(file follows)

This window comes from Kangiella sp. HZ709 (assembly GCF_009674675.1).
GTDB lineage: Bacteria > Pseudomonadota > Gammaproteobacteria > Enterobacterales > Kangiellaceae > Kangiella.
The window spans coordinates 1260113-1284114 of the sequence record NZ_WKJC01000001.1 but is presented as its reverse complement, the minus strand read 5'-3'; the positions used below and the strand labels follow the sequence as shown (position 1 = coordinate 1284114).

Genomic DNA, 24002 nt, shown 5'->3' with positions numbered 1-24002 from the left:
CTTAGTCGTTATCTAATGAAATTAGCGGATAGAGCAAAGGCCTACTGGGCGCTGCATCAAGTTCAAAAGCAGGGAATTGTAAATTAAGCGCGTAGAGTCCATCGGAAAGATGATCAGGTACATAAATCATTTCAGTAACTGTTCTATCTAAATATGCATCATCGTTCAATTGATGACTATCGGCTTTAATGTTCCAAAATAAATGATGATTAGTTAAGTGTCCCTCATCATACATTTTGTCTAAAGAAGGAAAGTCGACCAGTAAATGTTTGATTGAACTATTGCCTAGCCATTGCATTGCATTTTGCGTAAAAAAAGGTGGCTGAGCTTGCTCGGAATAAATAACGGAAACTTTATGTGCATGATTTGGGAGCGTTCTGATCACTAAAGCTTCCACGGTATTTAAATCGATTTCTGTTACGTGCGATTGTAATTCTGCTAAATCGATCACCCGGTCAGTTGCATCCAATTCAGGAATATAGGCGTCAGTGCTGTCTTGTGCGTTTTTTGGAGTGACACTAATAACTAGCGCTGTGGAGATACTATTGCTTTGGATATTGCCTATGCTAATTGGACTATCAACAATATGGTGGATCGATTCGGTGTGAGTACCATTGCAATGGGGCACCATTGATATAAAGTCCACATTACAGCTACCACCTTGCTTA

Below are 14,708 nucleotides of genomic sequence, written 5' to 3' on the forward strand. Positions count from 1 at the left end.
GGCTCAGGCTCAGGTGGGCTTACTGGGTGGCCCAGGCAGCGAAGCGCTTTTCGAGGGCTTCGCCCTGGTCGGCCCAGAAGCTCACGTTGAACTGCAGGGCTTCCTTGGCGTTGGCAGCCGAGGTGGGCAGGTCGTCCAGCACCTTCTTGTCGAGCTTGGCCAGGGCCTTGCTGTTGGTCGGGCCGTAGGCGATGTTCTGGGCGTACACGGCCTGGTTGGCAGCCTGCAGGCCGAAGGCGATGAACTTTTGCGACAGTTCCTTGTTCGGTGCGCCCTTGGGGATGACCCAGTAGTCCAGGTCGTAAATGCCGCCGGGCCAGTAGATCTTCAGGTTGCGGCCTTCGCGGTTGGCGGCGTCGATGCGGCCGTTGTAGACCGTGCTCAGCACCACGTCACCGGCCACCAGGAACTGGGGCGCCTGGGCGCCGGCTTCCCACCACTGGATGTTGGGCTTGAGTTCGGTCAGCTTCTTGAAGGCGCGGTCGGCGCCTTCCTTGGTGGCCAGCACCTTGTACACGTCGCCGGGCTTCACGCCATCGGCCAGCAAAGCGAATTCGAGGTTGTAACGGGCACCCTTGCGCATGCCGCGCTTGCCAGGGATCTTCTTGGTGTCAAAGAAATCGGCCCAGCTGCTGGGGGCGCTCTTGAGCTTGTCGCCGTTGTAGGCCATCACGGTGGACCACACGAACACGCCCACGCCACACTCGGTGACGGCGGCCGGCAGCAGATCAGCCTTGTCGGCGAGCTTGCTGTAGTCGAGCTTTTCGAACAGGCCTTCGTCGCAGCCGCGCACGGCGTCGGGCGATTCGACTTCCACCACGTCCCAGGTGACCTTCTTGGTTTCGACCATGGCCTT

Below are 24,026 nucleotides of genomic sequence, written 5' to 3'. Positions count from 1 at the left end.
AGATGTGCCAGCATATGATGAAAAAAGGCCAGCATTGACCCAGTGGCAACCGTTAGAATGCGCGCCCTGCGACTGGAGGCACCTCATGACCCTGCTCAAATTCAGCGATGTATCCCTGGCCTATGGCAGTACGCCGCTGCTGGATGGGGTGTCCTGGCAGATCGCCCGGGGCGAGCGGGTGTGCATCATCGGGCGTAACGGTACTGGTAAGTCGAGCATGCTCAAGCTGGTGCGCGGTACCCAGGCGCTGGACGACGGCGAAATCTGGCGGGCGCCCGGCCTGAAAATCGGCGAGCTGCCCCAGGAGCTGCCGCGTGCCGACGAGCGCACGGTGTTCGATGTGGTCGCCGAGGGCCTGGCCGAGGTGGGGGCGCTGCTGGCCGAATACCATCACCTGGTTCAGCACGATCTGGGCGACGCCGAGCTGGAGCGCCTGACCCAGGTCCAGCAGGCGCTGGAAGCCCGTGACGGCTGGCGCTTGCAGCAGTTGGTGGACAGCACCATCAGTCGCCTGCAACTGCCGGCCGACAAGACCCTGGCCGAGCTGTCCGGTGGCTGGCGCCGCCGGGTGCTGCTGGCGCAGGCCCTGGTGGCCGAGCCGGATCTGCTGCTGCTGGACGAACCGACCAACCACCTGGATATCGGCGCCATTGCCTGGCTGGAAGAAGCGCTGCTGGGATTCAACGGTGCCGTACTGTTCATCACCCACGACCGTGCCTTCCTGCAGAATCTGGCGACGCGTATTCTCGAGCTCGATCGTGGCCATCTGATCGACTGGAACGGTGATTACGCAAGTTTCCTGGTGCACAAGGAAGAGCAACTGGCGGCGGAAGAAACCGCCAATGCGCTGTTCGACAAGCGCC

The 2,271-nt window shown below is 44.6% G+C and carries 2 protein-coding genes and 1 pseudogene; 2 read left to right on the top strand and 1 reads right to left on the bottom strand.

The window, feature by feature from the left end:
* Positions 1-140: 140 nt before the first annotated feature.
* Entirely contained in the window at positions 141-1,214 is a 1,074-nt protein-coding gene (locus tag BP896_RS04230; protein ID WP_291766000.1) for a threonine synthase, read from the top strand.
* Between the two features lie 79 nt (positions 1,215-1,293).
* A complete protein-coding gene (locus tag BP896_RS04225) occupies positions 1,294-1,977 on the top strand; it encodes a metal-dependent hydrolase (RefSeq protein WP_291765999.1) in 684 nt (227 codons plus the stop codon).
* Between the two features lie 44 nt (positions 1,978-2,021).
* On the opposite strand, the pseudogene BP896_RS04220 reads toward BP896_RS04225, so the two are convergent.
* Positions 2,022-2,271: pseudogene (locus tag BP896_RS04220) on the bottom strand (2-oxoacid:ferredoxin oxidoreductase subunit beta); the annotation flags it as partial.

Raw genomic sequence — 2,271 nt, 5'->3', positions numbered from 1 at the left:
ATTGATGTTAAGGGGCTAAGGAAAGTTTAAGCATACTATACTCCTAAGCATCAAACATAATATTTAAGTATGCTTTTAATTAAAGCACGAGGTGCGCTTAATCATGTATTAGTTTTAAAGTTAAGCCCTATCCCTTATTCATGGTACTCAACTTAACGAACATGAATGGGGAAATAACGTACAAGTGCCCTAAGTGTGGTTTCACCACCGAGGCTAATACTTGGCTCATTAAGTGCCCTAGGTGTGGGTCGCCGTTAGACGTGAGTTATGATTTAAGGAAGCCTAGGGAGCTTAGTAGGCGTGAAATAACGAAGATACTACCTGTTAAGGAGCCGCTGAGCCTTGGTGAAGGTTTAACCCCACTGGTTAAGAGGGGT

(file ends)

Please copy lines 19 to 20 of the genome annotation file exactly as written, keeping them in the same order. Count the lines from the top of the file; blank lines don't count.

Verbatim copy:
Raw genomic sequence — 2,271 nt, 5'->3', positions numbered from 1 at the left:
ATTGATGTTAAGGGGCTAAGGAAAGTTTAAGCATACTATACTCCTAAGCATCAAACATAATATTTAAGTATGCTTTTAATTAAAGCACGAGGTGCGCTTAATCATGTATTAGTTTTAAAGTTAAGCCCTATCCCTTATTCATGGTACTCAACTTAACGAACATGAATGGGGAAATAACGTACAAGTGCCCTAAGTGTGGTTTCACCACCGAGGCTAATACTTGGCTCATTAAGTGCCCTAGGTGTGGGTCGCCGTTAGACGTGAGTTATGATTTAAGGAAGCCTAGGGAGCTTAGTAGGCGTGAAATAACGAAGATACTACCTGTTAAGGAGCCGCTGAGCCTTGGTGAAGGTTTAACCCCACTGGTTAAGAGGGGT